Welcome meeting for the ‘Farm for the Future (FftF)’ programme

The Welcome Meeting for the Royal Countryside Fund ‘Farm for the Future (FftF)’ programme took place at Shimpling Park Farm in Suffolk.

A group of 27 livestock farmers from across East Anglia met on the farm, which has been organic for 25 years and currently runs a flock of New Zealand Romney sheep. 

The event comprised a lot of talk, a farm walk and a very tasty lunch provided by the hosts, Alice and John Pawsey.

The day kicked off with an introduction to the programme including an explanation of how the 1-to-1 mentoring system would work. PfL Regional Facilitator Rebecca Mayhew then gave a talk about the benefits of running a pasture-fed system, both for the health and welfare of the livestock as well as for the wider benefits to soil health.

Photo: Programme Manager Sarah Juggins, far left, Regional Facilitator Rebecca Mayhew, centre, and host John Pawsey, right)

Participants on the course are all entitled to a year of free Pasture for Life membership and Rebecca outlined the courses, research and general knowledge sharing that this would bring.

Sarah Juggins – the programme delivery manager – then chaired a discussion between Rebecca and John about the two core focus points underpinning the FftF programme. As two farmers who both run farms that have a lot of diverse businesses under the farming umbrella, Rebecca and John were able to share a lot of information about spotting opportunities, understanding and working within acceptable levels of risk-taking and driving the business forwards. 

When it came to introducing new ideas, John’s advice was to ‘listen to your own gut reaction’, while Rebecca spoke about the importance of thinking through every angle before taking the plunge.

The wealth of knowledge and experience around the room was also impressive. Toby Tibbenham explained how his business planning began with a honest appraisal of how much he needed to farm to make to cover every cost, including meeting the financial needs of every stakeholder. From that point, he said, you could then start to see what you ‘needed’ to do and what you could ‘choose’ to do. 

Andy King described how one public-facing income stream – a pumpkin patch – had led to another income stream – seeng lambs born. The idea meant he had changed his lambing times but the outcome was a pumpkin patch with added value. 

A lot of heads nodded when the question of persuading family members and staff to change the way things were being done on the farm. John Pawsey explained how he had changed his own style of management so he no longer told people what was happening but rather it was a team effort. The farm’s shepherd, Jo, was on hand to demonstrate the fact that the running of Shimpling Park was a team effort as he led the farm walk and explained the grazing system operating across the farm.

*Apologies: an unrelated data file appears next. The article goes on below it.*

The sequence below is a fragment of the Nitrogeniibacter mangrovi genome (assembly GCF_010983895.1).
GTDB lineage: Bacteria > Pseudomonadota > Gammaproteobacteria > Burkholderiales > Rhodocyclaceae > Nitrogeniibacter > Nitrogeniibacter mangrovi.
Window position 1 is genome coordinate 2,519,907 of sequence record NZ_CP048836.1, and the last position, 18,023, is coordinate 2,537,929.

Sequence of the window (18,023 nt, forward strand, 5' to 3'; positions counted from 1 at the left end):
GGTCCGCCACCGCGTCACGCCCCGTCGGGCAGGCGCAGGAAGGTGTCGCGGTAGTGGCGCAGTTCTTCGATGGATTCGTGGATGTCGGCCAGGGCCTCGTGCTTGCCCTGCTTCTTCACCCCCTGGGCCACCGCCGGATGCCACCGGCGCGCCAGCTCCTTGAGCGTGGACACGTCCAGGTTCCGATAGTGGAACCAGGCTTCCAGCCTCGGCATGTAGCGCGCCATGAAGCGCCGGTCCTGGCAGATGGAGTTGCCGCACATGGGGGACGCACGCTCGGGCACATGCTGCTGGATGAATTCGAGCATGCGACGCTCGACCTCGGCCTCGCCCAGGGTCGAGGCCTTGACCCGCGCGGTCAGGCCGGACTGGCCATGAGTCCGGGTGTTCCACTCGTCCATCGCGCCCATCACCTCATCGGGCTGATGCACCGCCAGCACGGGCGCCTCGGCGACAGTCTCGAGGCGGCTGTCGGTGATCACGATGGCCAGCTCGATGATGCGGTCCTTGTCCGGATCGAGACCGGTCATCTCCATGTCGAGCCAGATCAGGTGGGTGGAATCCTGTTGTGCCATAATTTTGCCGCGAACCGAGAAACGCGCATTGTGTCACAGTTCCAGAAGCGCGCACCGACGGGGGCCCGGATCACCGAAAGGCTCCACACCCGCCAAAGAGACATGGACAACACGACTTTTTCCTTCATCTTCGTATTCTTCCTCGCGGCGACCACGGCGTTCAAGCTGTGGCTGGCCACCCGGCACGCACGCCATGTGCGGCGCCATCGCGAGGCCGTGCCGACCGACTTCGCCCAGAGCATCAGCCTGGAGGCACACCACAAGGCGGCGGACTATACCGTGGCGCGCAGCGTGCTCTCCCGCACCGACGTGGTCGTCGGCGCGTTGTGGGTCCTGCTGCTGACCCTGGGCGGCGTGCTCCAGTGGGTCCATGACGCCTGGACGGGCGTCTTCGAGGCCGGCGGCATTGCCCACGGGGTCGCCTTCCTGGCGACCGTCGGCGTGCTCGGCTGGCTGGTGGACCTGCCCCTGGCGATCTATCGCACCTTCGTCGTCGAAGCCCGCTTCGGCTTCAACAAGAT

The discussion moved from Business to the Environment and John and Rebecca outlined the changes and opportunities offered by the SFI standards. It was generally agreed around the room that a few hours spent looking at the SFI standards and realising where they could be implemented across a farm was time very well spent. There was plenty of debate around the likely eradication of sprays and fertilisers; whether the plough would become obsolete and how fly strike could be controlled if conventional treatments were banned. 

Lunch – a very tasty shepherds pie made from Shimpling Park organic lamb – was followed by a farm walk. This took in various herbal leys, a discussion on fencing, a chat about the value of margins and hedgerows and a visit to John’s agroforestry area. He explained that deer were a huge problem and some of the deer-ravaged trees bore witness to this. 

The day was a success in many different ways. It was a good introduction to the Farm for the Future programme. The way it was set up allowed people to talk freely and tap into each other’s knowledge – not just the wealth of knowledge provided by John and Rebecca. several people commented afterwards that the networking opportunity afforded by the event was immeasurably invaluable. Certainly the hub-but of chatter over lunch and as the farm walk took in the beautiful landscape of Suffolk was s sign that this is going to be both an enjoyable and thought-provoking programme of workshops. 

If you are an East Anglian livestock farmer it is not too late to sign up for this programme. Fill in the online form or contact Sarah Juggins for more information: sarah.juggins@pastureforlife.org


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